I am currently working on a specialized book about working with ancient decks. This book will explore the decks I find most useful and will show how any reader—even those who have only used modern decks—can incorporate them into their reading practice. I am also giving the kickoff talk at the upcoming TarotCon 2016 at Palm Beach Gardens, Florida on October 8th and going more deeply into this subject. In the meantime, if you are interested in exploring this rewarding aspect of tarot, here are some resources you may find helpful.


  • The Aeclectic Tarot website has a good list of historical reproduction tarots.
  • Tarot de Marseilles Heritage sells some exquisite facsimile reproductions.
  • Israeli tarot scholar and author Yoav Ben-Dov has published a reproduction of the 1760 Tarot de Marseilles of Nicholas Conver.
  • The Mantegna Tarot is a 50-card deck with gorgeous silver-foil embossing.
  • The Ancient Italian tarot, from the 19th century, is one of my favorite decks.


  • The Way of Tarot: The Spiritual Teacher in the Cards by Alejandro Jodorowsky is a must-have if you use the TdM. Deep, philosophical, yet practical.
  • Tarot — The Open Reading by Yoav-Ben Dov is another must-have if you decide to explore the Tarot de Marseille. Also useful for free-form spreads and readings “outside the box” with any deck. Ben Dov’s “open reading” style is very similar to the process I teach.
  • Reading the Marseille Tarot by Jean-Michel David is a self-paced course utilizing the Jean Noblet (1650) deck. Heavy on the history with some very interesting insights and speculation.


  • The Facebook group Tarosophy de Marseilles includes many of the world’s experts on this style of tarot.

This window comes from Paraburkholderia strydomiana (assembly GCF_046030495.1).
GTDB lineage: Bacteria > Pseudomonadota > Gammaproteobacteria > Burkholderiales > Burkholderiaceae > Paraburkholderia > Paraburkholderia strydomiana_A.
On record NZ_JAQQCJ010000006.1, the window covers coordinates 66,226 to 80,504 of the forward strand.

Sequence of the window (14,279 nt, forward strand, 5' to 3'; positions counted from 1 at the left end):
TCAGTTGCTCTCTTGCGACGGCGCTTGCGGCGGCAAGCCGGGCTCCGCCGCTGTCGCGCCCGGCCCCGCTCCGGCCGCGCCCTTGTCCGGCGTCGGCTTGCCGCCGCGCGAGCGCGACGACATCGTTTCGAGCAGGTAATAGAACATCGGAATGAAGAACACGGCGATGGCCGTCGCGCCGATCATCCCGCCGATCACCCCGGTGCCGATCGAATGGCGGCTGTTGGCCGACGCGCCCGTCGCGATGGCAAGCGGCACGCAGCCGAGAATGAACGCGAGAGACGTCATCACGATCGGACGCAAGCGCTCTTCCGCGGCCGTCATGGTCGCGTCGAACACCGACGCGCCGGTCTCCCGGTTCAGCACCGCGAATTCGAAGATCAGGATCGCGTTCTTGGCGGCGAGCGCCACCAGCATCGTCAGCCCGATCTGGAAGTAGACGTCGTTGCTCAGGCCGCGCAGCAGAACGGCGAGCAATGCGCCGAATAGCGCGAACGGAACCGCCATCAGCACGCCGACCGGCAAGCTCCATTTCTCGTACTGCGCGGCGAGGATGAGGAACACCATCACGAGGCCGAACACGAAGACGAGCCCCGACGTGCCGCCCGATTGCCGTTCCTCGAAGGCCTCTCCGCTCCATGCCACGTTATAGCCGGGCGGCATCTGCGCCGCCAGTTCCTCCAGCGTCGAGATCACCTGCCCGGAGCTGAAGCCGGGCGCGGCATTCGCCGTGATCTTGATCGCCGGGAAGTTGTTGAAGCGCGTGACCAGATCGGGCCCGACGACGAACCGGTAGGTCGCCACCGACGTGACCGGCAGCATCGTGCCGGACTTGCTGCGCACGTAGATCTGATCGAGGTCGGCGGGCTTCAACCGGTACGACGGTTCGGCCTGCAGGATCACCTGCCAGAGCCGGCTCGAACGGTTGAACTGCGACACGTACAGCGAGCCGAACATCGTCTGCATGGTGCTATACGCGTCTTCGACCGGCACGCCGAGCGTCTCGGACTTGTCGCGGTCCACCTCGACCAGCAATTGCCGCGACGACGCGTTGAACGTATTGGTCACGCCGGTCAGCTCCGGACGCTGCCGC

• Sherryl E. Smith’s Tarot Heritage website is dedicated to the appreciation of tarot decks created between the 15th and early 19th centuries and is an excellent resource.
  • “Peeking through the Bars of Tarot’s Occult Prison” is an excellent article about freeing tarot from all of its occult trappings.

And if you have questions or comments, please do so below.


  1. Paul HR

    I so love this blog. It is tragic the rich and amazing tradition and heritage that we have “forgotten” and thus sacrificed in our ever-obsessive quest to create and market yet another “new” tarot deck: wizard academies, circuses, kitties, horror comics, garish “illuminations,” fanciful elves (which no self-respecting Irishman would ever recognize. 😉 LOL), the market is flooded. Of course most of these are watered-down clones of the Waite-Smith deck…keeping the basic image and changing the creature/costume.

    I am very much looking forward to your upcoming book on these invaluable decks. I want it so as to enrich my own understanding and practice first and foremost – but also I want to recommend your book to all my students and clients – in order to “spread the word” of what so many folks have been missing — both in these ancient decks, AND in the powerful reading style you advocate and teach.

    WELL DONE Michael! And a thousand best wishes for the success of your upcoming talk at the conference>>>Paul